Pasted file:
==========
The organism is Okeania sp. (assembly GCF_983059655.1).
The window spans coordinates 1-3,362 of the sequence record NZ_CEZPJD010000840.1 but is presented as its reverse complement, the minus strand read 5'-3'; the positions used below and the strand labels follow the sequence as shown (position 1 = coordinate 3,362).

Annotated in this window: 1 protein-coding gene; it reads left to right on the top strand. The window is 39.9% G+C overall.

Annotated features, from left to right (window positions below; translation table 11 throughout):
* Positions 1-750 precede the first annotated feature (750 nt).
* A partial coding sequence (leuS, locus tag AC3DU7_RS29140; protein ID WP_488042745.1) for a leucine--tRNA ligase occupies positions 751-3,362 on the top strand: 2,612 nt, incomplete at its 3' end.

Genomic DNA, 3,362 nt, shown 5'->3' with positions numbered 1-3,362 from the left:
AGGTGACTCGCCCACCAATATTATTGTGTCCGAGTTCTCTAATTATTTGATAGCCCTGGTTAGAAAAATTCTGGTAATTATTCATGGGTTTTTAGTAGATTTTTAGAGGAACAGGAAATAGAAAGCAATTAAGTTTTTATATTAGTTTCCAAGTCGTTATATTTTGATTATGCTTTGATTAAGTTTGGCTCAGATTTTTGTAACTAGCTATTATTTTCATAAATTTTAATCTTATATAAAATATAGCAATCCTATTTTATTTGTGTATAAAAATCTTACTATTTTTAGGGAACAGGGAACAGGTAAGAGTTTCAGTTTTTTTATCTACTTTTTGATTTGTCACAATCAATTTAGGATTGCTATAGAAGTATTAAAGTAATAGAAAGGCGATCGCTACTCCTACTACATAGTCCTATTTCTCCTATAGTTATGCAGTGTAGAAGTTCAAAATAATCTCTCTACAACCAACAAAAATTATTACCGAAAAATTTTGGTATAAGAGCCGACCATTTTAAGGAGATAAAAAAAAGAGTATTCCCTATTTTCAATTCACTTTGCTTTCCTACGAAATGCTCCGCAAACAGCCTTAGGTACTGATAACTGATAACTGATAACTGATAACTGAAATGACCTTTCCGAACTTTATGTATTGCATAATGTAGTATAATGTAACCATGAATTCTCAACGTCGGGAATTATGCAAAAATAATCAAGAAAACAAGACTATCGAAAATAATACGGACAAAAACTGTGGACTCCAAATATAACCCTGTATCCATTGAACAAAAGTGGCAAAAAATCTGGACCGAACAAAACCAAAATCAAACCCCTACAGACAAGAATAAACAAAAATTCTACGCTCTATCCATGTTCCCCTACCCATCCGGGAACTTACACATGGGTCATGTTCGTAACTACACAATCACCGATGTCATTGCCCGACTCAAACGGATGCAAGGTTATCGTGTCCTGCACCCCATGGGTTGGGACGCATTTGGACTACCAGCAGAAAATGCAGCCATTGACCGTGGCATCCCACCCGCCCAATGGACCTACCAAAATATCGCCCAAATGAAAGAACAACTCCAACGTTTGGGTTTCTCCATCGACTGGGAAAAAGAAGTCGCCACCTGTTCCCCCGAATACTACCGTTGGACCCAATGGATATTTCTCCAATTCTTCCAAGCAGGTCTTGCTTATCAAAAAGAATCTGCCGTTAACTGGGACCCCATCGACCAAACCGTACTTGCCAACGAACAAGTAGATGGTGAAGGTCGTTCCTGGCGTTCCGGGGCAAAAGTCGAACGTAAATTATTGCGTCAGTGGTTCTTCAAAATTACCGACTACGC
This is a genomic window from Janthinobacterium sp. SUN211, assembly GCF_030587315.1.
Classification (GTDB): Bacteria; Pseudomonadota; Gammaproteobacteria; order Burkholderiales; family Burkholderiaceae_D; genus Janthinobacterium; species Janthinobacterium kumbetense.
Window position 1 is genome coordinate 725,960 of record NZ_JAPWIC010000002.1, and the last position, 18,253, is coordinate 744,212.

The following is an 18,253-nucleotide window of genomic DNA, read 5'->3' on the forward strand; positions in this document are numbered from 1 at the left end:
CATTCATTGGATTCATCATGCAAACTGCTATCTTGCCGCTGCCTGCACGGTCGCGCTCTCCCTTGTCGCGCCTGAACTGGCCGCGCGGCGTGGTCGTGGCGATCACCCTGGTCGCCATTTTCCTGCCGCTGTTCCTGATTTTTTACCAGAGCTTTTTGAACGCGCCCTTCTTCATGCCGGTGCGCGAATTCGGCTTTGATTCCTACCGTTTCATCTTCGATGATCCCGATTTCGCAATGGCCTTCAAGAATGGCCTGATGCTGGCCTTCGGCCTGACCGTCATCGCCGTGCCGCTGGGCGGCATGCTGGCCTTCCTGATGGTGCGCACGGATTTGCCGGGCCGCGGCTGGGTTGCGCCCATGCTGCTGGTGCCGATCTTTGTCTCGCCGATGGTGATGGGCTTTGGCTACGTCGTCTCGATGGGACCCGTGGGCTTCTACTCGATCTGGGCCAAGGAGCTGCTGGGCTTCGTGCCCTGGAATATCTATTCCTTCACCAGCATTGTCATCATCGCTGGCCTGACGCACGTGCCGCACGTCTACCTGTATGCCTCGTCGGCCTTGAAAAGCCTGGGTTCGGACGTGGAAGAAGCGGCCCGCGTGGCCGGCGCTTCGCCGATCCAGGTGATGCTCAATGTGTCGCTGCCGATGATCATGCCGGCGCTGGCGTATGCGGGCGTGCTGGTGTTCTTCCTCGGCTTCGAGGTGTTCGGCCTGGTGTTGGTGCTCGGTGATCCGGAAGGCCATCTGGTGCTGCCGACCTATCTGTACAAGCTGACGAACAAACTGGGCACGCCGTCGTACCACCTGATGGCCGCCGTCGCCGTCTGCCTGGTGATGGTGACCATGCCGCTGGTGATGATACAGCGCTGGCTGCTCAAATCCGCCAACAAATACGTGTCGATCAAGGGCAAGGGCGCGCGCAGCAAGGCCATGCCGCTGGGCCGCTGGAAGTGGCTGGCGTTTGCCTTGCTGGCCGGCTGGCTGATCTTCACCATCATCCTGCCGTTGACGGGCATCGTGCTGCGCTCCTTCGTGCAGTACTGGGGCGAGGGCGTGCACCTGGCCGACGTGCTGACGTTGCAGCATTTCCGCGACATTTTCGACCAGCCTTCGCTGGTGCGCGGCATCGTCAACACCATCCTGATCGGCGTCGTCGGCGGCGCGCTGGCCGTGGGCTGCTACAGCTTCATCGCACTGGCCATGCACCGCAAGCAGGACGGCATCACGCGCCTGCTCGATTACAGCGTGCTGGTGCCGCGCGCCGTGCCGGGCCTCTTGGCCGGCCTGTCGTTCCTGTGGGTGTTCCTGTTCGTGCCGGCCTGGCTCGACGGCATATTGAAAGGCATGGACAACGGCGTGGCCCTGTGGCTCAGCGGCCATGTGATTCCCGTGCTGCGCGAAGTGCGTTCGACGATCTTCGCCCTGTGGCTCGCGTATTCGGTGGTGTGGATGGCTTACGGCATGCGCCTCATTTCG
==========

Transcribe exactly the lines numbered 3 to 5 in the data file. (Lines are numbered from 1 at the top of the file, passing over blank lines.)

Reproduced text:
Annotated in this window: 1 protein-coding gene; it reads left to right on the top strand. The window is 39.9% G+C overall.

Annotated features, from left to right (window positions below; translation table 11 throughout):
* Positions 1-750 precede the first annotated feature (750 nt).